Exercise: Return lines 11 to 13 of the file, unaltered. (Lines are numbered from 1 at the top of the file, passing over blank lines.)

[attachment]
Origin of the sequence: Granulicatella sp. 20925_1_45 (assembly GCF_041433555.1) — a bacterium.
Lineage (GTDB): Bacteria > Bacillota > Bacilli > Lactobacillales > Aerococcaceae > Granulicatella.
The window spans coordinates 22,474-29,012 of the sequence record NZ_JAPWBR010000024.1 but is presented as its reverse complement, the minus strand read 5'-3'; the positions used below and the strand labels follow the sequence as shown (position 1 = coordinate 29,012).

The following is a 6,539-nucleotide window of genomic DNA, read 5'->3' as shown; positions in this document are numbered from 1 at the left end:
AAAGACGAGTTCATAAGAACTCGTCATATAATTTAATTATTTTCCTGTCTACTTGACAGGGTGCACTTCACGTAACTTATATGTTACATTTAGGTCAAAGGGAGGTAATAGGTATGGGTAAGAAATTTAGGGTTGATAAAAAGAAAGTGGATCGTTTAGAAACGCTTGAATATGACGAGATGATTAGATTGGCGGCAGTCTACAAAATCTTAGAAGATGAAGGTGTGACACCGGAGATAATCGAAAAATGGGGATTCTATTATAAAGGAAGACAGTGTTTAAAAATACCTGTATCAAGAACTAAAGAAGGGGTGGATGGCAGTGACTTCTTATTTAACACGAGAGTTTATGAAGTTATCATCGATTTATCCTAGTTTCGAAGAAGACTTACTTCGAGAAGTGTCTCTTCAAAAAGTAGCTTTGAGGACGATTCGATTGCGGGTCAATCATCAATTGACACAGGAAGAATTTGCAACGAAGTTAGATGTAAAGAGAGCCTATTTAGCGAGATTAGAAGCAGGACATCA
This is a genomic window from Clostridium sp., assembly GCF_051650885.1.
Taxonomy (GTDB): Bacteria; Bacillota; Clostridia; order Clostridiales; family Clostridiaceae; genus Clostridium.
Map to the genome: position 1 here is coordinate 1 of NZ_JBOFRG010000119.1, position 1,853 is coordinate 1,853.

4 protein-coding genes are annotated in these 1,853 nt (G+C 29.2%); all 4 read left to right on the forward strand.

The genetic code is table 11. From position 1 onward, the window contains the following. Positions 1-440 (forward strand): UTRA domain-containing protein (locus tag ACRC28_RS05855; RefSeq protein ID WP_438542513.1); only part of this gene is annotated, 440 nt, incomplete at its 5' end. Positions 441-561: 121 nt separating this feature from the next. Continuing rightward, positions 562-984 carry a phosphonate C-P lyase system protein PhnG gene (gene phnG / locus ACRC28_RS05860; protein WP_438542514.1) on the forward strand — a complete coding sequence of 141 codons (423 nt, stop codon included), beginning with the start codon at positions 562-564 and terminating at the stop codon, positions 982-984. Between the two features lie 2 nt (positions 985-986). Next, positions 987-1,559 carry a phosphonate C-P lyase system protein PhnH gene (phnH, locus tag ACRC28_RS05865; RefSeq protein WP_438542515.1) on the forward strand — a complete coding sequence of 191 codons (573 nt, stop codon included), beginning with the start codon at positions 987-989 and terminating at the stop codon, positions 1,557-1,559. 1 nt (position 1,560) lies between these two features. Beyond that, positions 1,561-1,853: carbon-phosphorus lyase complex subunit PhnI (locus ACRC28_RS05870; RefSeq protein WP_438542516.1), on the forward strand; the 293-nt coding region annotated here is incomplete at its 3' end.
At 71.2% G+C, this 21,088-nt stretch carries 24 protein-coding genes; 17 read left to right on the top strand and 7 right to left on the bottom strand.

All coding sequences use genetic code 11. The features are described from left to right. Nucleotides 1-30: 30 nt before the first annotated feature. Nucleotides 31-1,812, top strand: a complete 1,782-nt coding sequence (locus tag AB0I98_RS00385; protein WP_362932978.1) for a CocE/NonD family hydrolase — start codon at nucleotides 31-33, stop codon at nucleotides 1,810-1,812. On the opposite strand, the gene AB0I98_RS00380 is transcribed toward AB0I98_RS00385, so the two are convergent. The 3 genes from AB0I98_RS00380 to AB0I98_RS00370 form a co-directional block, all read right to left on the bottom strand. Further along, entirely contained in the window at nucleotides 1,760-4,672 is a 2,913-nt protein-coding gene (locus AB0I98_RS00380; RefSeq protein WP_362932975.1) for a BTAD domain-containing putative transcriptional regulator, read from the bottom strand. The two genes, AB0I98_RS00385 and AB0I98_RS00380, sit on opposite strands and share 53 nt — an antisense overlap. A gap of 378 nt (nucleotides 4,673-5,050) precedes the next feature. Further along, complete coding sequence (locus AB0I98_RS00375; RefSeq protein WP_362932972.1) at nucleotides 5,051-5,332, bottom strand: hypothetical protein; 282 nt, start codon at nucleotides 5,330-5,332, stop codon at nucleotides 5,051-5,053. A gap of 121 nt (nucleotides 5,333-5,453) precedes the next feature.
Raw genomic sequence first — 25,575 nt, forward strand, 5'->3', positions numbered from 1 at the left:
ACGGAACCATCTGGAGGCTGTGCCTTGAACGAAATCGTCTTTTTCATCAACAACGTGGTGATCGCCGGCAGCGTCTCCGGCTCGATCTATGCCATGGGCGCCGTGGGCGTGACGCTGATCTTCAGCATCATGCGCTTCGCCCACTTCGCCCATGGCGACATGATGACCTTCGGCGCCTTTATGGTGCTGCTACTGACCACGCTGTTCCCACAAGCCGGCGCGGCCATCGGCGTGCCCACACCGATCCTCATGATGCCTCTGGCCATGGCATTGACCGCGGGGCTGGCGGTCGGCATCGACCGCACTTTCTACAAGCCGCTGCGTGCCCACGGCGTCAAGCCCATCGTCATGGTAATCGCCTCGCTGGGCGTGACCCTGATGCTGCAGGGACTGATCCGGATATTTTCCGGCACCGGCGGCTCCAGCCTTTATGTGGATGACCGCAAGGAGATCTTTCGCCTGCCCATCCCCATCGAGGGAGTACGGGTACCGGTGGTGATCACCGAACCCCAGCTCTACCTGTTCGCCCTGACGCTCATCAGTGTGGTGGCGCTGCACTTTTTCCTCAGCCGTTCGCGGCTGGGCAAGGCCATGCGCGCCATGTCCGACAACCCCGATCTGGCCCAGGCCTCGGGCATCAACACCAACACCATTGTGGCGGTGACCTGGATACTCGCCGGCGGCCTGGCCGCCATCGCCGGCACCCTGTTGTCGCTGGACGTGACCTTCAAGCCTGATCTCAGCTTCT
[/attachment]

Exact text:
At 71.2% G+C, this 21,088-nt stretch carries 24 protein-coding genes; 17 read left to right on the top strand and 7 right to left on the bottom strand.

All coding sequences use genetic code 11. The features are described from left to right. Nucleotides 1-30: 30 nt before the first annotated feature. Nucleotides 31-1,812, top strand: a complete 1,782-nt coding sequence (locus tag AB0I98_RS00385; protein WP_362932978.1) for a CocE/NonD family hydrolase — start codon at nucleotides 31-33, stop codon at nucleotides 1,810-1,812. On the opposite strand, the gene AB0I98_RS00380 is transcribed toward AB0I98_RS00385, so the two are convergent. The 3 genes from AB0I98_RS00380 to AB0I98_RS00370 form a co-directional block, all read right to left on the bottom strand. Further along, entirely contained in the window at nucleotides 1,760-4,672 is a 2,913-nt protein-coding gene (locus AB0I98_RS00380; RefSeq protein WP_362932975.1) for a BTAD domain-containing putative transcriptional regulator, read from the bottom strand. The two genes, AB0I98_RS00385 and AB0I98_RS00380, sit on opposite strands and share 53 nt — an antisense overlap. A gap of 378 nt (nucleotides 4,673-5,050) precedes the next feature. Further along, complete coding sequence (locus AB0I98_RS00375; RefSeq protein WP_362932972.1) at nucleotides 5,051-5,332, bottom strand: hypothetical protein; 282 nt, start codon at nucleotides 5,330-5,332, stop codon at nucleotides 5,051-5,053. A gap of 121 nt (nucleotides 5,333-5,453) precedes the next feature.
Raw genomic sequence first — 25,575 nt, forward strand, 5'->3', positions numbered from 1 at the left: